What it means to be a CASA volunteer
When children enter the foster care system because their home is no longer safe, a judge may appoint a committed volunteer to help them. That volunteer is called a Court Appointed Special Advocate®, or CASA. A child’s CASA is not their foster parent or caregiver, but does play a vital role in their life during their time in foster care.
CASA volunteers are screened and highly trained and then appointed by judges to represent and advocate for a child’s best interests in the child protection system. CASA volunteers are each assigned to help one child or set of siblings at a time, so they can focus on giving that child or sibling group the individualized advocacy and attention they need. CASA volunteers reclaim the future of our youth and save taxpayers money by helping children find a safe, permanent homes as soon as possible.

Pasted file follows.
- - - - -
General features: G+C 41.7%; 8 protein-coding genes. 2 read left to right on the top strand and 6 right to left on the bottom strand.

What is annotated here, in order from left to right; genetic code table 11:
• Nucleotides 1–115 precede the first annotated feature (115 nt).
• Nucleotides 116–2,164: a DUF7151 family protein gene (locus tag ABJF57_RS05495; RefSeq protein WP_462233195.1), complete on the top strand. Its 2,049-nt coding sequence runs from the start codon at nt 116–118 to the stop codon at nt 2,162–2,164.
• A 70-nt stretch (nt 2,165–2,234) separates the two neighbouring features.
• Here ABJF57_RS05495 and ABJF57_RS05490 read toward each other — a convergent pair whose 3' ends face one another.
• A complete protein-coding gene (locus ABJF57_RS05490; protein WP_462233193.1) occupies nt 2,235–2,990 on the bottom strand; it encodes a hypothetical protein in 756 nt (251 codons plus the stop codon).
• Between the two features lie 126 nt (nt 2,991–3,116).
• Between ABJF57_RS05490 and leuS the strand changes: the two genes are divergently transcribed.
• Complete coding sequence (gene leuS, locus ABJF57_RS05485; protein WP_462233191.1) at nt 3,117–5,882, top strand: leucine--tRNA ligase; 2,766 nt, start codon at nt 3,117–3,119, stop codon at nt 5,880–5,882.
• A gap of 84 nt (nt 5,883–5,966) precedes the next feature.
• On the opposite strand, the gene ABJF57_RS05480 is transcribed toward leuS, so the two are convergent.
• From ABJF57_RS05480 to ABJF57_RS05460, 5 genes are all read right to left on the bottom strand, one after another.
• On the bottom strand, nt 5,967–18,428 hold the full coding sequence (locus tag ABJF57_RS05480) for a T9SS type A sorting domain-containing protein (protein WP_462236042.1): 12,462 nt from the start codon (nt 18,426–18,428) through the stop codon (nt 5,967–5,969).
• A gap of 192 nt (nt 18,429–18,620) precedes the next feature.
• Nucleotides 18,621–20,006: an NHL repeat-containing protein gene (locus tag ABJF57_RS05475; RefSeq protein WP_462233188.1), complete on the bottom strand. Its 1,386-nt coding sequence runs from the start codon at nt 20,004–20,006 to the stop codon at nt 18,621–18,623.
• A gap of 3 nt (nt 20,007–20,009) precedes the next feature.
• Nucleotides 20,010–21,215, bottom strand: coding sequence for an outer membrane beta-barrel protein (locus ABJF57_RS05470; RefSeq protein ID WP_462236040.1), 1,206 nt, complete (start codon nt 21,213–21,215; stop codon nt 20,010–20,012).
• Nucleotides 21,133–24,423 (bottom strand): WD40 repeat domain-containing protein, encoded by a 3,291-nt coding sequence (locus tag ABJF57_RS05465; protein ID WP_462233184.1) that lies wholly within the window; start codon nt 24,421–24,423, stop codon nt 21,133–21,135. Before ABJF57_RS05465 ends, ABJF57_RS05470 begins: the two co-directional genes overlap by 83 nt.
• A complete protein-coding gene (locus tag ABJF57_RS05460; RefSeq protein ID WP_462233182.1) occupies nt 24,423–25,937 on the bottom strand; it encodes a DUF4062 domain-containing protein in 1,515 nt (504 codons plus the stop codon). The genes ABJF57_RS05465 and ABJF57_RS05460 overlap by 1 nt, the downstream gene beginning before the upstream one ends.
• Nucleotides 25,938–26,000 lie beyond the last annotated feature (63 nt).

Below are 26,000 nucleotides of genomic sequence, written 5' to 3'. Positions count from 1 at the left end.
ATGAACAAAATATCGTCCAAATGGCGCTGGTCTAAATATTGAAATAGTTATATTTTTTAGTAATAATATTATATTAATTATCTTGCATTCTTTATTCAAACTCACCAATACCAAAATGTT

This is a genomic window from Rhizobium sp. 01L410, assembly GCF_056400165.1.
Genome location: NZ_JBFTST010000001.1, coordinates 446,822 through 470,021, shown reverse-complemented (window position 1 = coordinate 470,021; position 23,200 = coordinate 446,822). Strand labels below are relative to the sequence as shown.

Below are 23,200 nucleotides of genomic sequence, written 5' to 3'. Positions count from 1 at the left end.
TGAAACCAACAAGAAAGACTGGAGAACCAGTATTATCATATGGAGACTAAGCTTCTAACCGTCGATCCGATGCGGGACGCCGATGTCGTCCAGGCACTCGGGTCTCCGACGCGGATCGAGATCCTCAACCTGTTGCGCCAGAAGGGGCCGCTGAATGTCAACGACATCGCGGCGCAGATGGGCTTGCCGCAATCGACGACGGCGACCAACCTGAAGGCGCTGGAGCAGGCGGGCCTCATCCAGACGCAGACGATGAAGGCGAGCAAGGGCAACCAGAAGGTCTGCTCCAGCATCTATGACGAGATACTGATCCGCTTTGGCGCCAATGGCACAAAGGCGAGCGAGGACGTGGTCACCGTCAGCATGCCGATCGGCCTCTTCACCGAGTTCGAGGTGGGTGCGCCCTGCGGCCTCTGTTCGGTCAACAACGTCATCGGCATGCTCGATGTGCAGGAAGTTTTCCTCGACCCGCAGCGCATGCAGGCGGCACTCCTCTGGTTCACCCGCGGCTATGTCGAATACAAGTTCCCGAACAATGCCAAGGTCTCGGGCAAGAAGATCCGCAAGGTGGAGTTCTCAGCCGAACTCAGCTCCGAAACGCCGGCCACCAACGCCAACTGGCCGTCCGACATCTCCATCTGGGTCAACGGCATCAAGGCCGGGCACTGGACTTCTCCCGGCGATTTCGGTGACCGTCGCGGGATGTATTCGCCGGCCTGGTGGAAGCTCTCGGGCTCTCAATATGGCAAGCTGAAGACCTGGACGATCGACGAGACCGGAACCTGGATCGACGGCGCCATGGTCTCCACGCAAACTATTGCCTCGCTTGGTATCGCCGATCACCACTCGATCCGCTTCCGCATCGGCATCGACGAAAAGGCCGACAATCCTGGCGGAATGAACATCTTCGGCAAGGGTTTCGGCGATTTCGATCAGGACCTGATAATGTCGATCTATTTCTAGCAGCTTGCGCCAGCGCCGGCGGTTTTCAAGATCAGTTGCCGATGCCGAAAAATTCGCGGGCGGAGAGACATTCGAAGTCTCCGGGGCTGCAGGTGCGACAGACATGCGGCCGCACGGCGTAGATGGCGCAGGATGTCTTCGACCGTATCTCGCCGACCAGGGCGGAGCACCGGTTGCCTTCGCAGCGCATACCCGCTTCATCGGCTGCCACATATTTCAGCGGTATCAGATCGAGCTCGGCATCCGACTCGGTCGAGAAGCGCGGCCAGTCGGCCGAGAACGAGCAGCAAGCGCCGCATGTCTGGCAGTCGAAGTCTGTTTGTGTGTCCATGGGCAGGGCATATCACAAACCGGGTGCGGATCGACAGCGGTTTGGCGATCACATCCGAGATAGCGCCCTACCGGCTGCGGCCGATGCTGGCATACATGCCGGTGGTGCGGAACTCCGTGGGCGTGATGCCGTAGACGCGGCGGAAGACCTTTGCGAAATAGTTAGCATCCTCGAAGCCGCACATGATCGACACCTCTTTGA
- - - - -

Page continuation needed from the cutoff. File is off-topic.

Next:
CASA volunteers are often the only stable presence in these children’s lives as they navigate the foster care system. CASA volunteers serve as the “eyes and ears” for the judge in child welfare cases. This includes researching each child’s situation and making objective recommendations to help them reclaim their childhoods from abuse and neglect.
A CASA volunteer’s sole objective is to represent the best interests of the child, one case at a time – this specialized attention transforms the lives of children in the foster care system each and every day. Click here to view stories of our advocates’ impact.